Obama shrugs off the possibility of running for office. "Who knows?" he says. "But probably not immediately." He smiles. "Was that a sufficiently politic 'maybe'? My sincere answer is, I'll run if I feel I can accomplish more that way than agitating from the outside. I don't know if that's true right now. Let's wait and see what happens in 1993. If the politicians in place now at city and state levels respond to African-American voters' needs, we'll gladly work with and support them. If they don't, we'll work to replace them. That's the message I want Project Vote! to have sent."

Let's read part of that again.

"The sky's the limit for Barack"

Indeed it is. Maybe no one thought that meant the presidency at that time but even back then people saw something in Obama. A commitment. A drive for social change. Obama has gotten were he is now because he knows the only way to affect real change is to organize people from the bottom up. That is what he has been doing his whole life. As a community organizer, as director of Project Vote, as a lawyer working with organizers, as a state senator, as a United States Senator and now in this presidential campaign. In all of those jobs he has been effective because he has empowered people. That is at the core of his philosophy and that is how he will bring change to this country.

But we have to be a part of that too. We have to be empowered. And we have been. But we have to bring more voices into the political process just like Barack did at Project Vote. We need to be Obama's fellow registrars. We need to be his fellow activists.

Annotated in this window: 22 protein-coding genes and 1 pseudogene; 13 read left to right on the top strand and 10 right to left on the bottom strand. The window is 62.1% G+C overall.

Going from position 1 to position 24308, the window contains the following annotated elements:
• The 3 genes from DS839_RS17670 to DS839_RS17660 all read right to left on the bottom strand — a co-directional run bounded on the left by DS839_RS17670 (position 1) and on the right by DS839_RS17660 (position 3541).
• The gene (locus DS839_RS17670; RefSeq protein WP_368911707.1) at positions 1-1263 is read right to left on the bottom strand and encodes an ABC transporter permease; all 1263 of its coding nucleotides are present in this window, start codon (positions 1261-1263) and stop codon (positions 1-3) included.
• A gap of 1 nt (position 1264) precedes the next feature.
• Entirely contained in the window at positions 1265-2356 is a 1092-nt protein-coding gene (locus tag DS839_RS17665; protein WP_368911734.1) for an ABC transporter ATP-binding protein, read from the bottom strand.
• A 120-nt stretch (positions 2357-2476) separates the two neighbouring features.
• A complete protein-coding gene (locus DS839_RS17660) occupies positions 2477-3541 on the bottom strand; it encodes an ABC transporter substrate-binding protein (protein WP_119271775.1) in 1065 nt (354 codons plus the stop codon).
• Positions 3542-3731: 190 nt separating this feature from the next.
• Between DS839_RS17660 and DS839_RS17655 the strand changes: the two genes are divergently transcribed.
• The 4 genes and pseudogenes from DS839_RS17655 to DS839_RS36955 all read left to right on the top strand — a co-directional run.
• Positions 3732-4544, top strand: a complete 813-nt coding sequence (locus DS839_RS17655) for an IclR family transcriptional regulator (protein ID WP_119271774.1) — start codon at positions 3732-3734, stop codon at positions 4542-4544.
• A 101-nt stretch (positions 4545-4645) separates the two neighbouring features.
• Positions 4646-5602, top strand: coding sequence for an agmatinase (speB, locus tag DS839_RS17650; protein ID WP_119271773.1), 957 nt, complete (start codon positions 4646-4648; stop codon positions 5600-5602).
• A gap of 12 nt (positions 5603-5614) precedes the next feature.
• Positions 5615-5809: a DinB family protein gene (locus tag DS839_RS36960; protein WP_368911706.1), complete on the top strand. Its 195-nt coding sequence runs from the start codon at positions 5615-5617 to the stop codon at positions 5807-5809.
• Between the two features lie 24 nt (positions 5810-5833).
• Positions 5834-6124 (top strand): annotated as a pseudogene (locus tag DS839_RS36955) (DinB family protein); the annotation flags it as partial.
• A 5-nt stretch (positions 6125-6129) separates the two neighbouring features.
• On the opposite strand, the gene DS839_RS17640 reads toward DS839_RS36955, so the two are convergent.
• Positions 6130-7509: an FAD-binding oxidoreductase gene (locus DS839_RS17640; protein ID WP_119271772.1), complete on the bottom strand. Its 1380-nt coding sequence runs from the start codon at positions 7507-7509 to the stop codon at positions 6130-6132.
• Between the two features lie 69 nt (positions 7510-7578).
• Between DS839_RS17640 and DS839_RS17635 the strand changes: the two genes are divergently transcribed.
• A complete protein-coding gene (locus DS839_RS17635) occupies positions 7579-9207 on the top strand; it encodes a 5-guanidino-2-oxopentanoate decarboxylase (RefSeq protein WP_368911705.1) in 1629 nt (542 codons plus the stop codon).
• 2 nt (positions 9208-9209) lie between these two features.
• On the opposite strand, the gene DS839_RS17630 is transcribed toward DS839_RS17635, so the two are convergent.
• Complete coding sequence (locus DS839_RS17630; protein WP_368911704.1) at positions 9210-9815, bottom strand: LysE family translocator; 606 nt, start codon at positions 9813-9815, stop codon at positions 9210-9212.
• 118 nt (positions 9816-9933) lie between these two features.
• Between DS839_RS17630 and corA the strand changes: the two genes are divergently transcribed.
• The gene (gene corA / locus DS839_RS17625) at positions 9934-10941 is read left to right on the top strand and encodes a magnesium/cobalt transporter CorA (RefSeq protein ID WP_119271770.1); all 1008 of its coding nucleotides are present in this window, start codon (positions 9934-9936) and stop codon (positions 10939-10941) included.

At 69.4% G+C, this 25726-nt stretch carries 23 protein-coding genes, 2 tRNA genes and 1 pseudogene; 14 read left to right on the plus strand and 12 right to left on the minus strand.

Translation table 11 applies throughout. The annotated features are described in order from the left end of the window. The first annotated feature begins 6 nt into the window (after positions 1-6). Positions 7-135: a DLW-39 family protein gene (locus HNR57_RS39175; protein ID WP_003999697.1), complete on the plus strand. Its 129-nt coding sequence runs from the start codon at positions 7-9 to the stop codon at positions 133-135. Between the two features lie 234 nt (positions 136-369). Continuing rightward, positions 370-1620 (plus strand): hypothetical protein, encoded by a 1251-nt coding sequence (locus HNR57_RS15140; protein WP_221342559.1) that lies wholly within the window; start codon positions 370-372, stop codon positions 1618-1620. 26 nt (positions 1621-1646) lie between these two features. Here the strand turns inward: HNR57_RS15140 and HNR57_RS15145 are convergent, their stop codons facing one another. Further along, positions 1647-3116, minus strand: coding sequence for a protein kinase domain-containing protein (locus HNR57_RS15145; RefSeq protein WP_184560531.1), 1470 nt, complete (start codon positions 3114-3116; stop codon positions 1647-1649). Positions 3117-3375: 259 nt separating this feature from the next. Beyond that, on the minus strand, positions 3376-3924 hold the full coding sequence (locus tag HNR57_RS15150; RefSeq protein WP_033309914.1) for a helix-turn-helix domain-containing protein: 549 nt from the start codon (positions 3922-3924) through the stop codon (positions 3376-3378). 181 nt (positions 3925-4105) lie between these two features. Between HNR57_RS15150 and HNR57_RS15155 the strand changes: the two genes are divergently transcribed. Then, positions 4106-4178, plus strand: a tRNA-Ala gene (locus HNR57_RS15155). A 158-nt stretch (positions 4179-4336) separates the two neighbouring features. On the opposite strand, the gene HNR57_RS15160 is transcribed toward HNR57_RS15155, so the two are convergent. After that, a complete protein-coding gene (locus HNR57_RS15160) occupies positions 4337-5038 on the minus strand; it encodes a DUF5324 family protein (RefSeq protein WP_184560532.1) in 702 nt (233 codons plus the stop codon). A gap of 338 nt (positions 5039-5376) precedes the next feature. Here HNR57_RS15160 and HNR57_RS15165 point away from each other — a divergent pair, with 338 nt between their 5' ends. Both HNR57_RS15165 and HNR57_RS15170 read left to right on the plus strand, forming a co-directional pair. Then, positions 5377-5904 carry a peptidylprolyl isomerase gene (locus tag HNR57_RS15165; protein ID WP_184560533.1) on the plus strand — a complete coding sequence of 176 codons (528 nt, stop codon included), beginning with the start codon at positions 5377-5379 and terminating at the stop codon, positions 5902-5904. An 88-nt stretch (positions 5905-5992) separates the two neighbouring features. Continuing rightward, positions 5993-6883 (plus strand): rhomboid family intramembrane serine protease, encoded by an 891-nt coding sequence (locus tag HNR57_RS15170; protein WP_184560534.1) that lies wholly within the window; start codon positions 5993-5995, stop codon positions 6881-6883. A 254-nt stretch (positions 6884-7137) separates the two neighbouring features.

Tomorrow is the deadline for PA. That means we have ONE more day to get people registered as Democrats so they can vote for Barack. Here is what you can do:

If your living in Pennsylvania here is what you can do:


And if you are from out of state here is how you can help:

After that there are a lot of other states to work on. Indiana, North Carolina, Kentucky, West Virgina, Oregon, Guam, Puerto Rico , Montana and South Dakota. You can find out how to help in those states at a handy page Obama's campaign has set up here. But for tomorow focus on Pennsylvania.

Once we are done with the primaries there will be even more work to do though. We will have a real opportunity to register millions of new voters who will be empowered and then we will have a chance for a fundamental realignment and a new age of civic engagement. But only if we take action. It is to late at night to make calls so for tonight donate to the Obamathon and watch this great video about Barack's time at Project Vote.

"The future will not belong to those who stand on the sidelines." - Senator Paul Wellstone